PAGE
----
Verdejo Moving Forward

By Christian Giudice on April 25, 2015
Verdejo Moving Forward
Verdejo spoke about his boxing roots and love for Puerto Rican greats. (Peter Amador)

“The typical boxer in Puerto Rico is a stylish matador with good foot movement, a varied attack, and counterpunching abilities…”

The term “prospect” is often overused in the sport of boxing, but occasionally a fighter will come along who exhibits all of the skills and qualities that separate him from other young fighters on the same path. There are boxing prospects, and then there are those young fighters who have earned the label as the “next” great fighter. In Puerto Rico, every young boxer must cope with having the burden of being compared with the legendary fighters of the past. After 16 fights, Puerto Rico’s Felix Verdejo (16-0, 12 KOs) will soon be facing the type of opponent who will act as a true measuring stick and help determine if the young fighter stagnates or progresses to a fighter worthy of challenging for a world title in the next year. Showing maturity, patience, and power, when Verdejo throws his deadly left hook it forces some Puerto Rican fans to think back to names like Wilfredo Gomez, Felix Trinidad, and Esteban DeJesus. Clearly, Verdejo has a long way to go, but when he faces Marco Antonio Lopez on Saturday night in Guaynabo, Puerto Rico, in a 10-round lightweight bout, he will be taking another necessary step in his development. recently spoke with Verdejo about his boxing roots and love for Puerto Rican boxing greats.

Q: When did you begin boxing and what was your inspiration?

FV: I began boxing at nine years old, at that time Tito Trinidad was Puerto Rico’s champion and he was my inspiration.

Q: What was it about the sport of boxing that appealed to you?

FV: At the time I was living Las Gladiolas, a project the government demolished a couple of years ago and in there kids had to be tough or the other kids would bullied you. When I saw the possibility of learning some moves to defend myself that was the first thing that appealed to me about boxing.

Q: Who was your first trainer and where did you begin to train as a boxer?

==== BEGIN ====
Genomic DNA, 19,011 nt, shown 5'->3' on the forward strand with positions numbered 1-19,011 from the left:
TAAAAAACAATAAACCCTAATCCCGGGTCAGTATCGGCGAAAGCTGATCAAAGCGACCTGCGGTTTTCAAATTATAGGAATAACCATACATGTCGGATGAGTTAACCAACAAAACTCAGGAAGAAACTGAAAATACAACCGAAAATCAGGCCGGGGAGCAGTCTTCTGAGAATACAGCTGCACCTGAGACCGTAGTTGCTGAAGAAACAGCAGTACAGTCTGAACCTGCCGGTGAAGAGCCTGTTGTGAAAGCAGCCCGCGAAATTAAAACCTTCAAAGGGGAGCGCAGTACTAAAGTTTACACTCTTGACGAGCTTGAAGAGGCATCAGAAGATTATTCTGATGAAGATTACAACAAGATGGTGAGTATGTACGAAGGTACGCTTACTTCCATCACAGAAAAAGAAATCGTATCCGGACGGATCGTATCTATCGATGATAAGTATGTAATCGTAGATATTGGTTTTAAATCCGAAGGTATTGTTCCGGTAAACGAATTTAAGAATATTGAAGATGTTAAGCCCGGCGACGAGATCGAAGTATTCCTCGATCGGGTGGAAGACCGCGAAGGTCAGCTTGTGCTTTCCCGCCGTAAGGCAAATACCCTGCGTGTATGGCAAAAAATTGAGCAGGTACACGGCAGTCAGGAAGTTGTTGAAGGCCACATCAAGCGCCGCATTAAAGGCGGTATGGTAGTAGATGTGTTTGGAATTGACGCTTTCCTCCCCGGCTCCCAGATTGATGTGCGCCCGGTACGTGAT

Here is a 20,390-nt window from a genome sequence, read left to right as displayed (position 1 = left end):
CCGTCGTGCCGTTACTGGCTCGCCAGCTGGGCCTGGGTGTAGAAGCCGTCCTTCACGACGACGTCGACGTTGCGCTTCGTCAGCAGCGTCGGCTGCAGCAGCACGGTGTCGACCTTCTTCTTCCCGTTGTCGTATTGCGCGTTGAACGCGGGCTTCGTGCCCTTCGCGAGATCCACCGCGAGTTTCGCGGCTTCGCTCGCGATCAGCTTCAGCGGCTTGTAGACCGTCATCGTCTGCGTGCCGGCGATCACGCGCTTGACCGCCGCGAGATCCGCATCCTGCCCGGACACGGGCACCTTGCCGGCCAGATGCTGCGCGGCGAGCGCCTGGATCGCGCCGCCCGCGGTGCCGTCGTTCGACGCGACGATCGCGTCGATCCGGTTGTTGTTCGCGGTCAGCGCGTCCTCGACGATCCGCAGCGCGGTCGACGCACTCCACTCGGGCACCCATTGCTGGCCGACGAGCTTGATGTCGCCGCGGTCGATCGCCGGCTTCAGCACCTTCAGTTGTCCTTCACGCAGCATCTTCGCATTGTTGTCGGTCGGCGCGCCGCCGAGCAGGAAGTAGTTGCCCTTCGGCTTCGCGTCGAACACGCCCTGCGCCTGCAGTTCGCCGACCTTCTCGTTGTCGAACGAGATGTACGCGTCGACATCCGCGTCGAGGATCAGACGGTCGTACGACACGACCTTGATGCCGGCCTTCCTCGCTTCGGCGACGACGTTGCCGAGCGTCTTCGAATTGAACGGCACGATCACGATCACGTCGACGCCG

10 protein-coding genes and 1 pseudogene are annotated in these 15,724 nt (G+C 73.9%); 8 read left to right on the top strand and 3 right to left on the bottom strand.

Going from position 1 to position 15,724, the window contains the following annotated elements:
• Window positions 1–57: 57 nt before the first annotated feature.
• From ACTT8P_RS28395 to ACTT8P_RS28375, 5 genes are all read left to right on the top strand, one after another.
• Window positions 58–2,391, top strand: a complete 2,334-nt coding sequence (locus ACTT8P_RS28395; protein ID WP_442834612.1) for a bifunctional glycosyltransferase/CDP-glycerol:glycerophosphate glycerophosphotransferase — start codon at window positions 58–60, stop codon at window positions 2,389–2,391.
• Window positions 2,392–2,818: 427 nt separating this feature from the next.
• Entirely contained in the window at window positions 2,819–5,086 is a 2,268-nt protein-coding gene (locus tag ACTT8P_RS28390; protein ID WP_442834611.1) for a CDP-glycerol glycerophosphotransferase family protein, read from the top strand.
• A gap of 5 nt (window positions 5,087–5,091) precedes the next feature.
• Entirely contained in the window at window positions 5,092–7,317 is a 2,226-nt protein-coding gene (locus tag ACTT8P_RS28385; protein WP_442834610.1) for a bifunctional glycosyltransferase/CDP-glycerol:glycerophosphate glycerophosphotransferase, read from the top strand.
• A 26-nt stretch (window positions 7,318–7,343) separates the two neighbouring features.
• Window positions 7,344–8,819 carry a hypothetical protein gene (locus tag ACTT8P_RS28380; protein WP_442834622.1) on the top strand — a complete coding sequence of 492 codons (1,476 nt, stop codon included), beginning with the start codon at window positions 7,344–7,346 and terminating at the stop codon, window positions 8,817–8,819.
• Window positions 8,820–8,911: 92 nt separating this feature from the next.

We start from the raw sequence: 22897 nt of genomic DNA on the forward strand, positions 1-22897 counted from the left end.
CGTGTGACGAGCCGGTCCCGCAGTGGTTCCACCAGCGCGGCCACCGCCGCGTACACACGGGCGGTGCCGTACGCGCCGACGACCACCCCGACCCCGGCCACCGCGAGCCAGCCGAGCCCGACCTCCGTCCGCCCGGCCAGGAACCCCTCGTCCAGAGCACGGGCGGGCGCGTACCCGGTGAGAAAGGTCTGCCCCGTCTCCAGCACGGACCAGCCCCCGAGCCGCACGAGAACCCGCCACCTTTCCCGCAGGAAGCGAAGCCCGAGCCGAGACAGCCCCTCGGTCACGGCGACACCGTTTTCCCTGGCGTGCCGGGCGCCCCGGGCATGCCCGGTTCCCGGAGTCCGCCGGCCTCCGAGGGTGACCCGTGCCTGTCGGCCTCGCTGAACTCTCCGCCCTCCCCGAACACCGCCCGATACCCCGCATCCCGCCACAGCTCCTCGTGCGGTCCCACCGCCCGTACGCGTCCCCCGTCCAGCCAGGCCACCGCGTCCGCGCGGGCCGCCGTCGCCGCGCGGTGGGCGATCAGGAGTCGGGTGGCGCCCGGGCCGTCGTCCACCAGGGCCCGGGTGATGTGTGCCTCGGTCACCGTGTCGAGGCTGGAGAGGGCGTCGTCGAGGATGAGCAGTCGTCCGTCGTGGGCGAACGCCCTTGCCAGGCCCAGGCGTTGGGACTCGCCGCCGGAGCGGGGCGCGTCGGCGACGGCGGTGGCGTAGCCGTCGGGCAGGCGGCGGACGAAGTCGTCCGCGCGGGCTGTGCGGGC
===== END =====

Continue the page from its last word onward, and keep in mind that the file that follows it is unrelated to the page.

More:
FV: My first trainer was and still is my trainer/manager Ricky Marquez. He was the first person who taught me the sport after my godfather took me to the Polideportivo Rebekah Colberg Gym in San Juan.

Q: How did your family react to your decision to box?

FV: I think my family liked the idea of me becoming a boxer. They were always supportive, since we were all in sports. My mom and sisters were track and field athletes and I also played little league baseball.

Q: What do you remember about the first time you got in the ring to spar?

FV: I remember Ricky put me in the ring against a more kid with more experience, but he told me he liked my toughness and my will to keep going and that was all he wanted to see because everything else he could teach it to me.

Q: How would you describe the style of the typical Puerto Rican boxer?

FV: The typical boxer in Puerto Rico is a stylish matador with good foot movement, a varied attack, and counterpunching abilities. He also has a combination of many styles and good defensive skills. At least that was the style I was taught and, believe me, it took Ricky some time to take out the toe-to-toe style I liked as a kid.

Q: Now as an accomplished boxer, is there one boxer whose style appeals to you?

FV: As a youngster I really admired and still will forever admire Tito Trinidad. He is an inspiration for many like me because of how he conducts himself in and out of the ring. The other fighter I really admire and look up to is Mexican Juan Manuel Márquez. He is my favorite fighter now.

Christian Giudice
Author: The Rise and Fall of Alexis Argüello
Author: Hands of Stone: The Life and Legend of Roberto Duran

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